Friday, December 14, 2012

Small is Beautiful: The Trend Toward Smaller Living Spaces

I’m always amazed when I pass a home in the area where I live that looks like its owners are vying with the Beverly Hillbillies for garish opulence.   It’s not just the bad taste that many of these overblown suburban monstrosities typically evidence—although I must confess that most do disgust my sense of aesthetic propriety—but it’s the waste of resources needed to build and sustain such housing that really troubles me.

The McMansion trend around the country was one that boomed during the period in which oil and gas were cheap and mortgages were being offered to anyone who could sign on the dotted lines.  The eighties and nineties saw the peak of the McMansion trend with developments springing up overnight in what was formerly farmland and older homes being razed to make way for newer, more ostentatious structures. 

Just to give you some idea of how big our homes have gotten over the past fifty years, according to the National Association of Home Builders (NAHB), in 1950 the average house size was 930 square feet; in 2007 it was 2,521 square feet.  The average home, therefore, almost tripled in size during a period which saw average family size shrink.  More toilets for fewer people seemed to be the mentality up until recently.   

But, thankfully, the trend towards “bigger is better” appears to be changing now that Americans are finally becoming aware that the costs of heating, cooling, and maintaining huge homes in a period of economic uncertainty and rising oil prices is not all it’s cracked up to be.  In fact, there seems to be an anti-McMansion trend out there on the part of prospective homeowners.   The real estate website recently reported that more than half of Americans say that 1,400 to 2,000 square feet would be their ideal home size—still larger than the typical home of the 1950s but nothing like the garish monuments to conspicuous consumption that were becoming the suburban norm in the 1990s.    Current trends seem to be bearing out this downsizing paradigm:  In 2010, the average home size dropped to 2,377 square feet and it is predicted to fall to around 2,140 square feet by 2015.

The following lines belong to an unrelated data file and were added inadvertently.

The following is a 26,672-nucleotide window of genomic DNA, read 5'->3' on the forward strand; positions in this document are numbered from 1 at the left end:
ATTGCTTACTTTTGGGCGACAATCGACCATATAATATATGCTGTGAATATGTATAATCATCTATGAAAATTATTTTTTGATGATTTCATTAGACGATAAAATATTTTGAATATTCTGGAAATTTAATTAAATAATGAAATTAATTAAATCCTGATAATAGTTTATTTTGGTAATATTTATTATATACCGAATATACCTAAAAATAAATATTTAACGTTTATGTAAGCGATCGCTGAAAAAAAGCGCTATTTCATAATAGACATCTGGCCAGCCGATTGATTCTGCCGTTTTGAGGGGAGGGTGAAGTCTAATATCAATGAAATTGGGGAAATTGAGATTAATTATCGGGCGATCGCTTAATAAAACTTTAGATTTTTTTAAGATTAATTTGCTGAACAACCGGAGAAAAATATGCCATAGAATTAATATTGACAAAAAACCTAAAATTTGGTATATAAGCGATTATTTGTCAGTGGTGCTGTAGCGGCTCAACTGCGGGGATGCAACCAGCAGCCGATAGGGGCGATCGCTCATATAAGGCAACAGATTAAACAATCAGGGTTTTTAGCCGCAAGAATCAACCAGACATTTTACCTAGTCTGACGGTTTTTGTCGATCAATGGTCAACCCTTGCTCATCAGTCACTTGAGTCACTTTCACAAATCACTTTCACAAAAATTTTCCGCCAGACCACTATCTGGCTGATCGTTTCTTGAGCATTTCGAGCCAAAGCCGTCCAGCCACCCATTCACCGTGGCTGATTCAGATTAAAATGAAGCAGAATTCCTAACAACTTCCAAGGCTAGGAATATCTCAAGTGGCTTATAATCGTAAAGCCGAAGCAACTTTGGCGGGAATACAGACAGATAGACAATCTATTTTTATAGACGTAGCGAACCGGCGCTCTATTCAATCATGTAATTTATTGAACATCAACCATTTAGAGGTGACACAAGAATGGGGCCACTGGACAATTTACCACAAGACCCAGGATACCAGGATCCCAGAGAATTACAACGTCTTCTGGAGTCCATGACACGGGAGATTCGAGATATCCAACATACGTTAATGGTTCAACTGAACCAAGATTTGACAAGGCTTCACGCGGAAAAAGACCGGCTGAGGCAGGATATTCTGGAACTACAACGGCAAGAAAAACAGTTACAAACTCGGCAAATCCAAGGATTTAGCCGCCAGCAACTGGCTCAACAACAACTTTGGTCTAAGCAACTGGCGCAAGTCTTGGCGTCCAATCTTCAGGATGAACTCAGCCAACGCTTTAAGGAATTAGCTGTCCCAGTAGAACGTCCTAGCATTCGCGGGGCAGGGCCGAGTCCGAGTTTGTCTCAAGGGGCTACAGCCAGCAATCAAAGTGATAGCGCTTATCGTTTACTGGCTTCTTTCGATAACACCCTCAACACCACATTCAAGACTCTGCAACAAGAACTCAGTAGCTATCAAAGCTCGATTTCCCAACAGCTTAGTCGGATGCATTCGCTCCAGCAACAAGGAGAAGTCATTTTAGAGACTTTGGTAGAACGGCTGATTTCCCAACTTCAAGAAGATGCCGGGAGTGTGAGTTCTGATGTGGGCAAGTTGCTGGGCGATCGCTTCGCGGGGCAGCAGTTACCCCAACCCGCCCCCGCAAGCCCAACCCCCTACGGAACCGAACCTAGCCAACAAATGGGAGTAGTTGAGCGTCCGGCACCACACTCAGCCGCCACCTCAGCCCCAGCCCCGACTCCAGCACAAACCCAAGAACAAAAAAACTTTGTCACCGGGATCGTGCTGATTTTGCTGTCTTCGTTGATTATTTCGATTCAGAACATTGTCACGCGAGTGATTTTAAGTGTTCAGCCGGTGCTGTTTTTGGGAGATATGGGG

The high cost of heating and cooling homes is certainly driving this trend.  But we should not underestimate the desire of younger Americans in particular to live much more sustainable lives than their parents.  Indeed, smaller homes are not the only things that are currently in vogue:  new homes are also being built using recycled materials, making use of passive solar designs, and often come equipped now with water conservation devices and Energy Star appliances.  It’s not that home builders are suddenly becoming more ecological; it’s that they realize that green home design has become attractive to prospective home buyers.

There are other advantages to owning a smaller home, besides the ecological benefits.  Smaller homes are typically more affordable than larger ones, which means that you can pay off your mortgage much quicker.  A smaller house also means less to clean and maintain, which gives homeowners time and more money to do other things.  Finally, because space is limited in a smaller home, homeowners are less inclined to give in to consumeristic spending urges, because there just isn’t the space to store unnecessary stuff.  Again, this means more money in the homeowners’ pockets and less stuff that will eventually end up in a landfill. 

As someone who believes that any living space over 1,500 square feet is a colossal waste of space and precious resources, I’m delighted that Americans are finally coming to their senses.  Now if we can just get rid of those damn SUVs!

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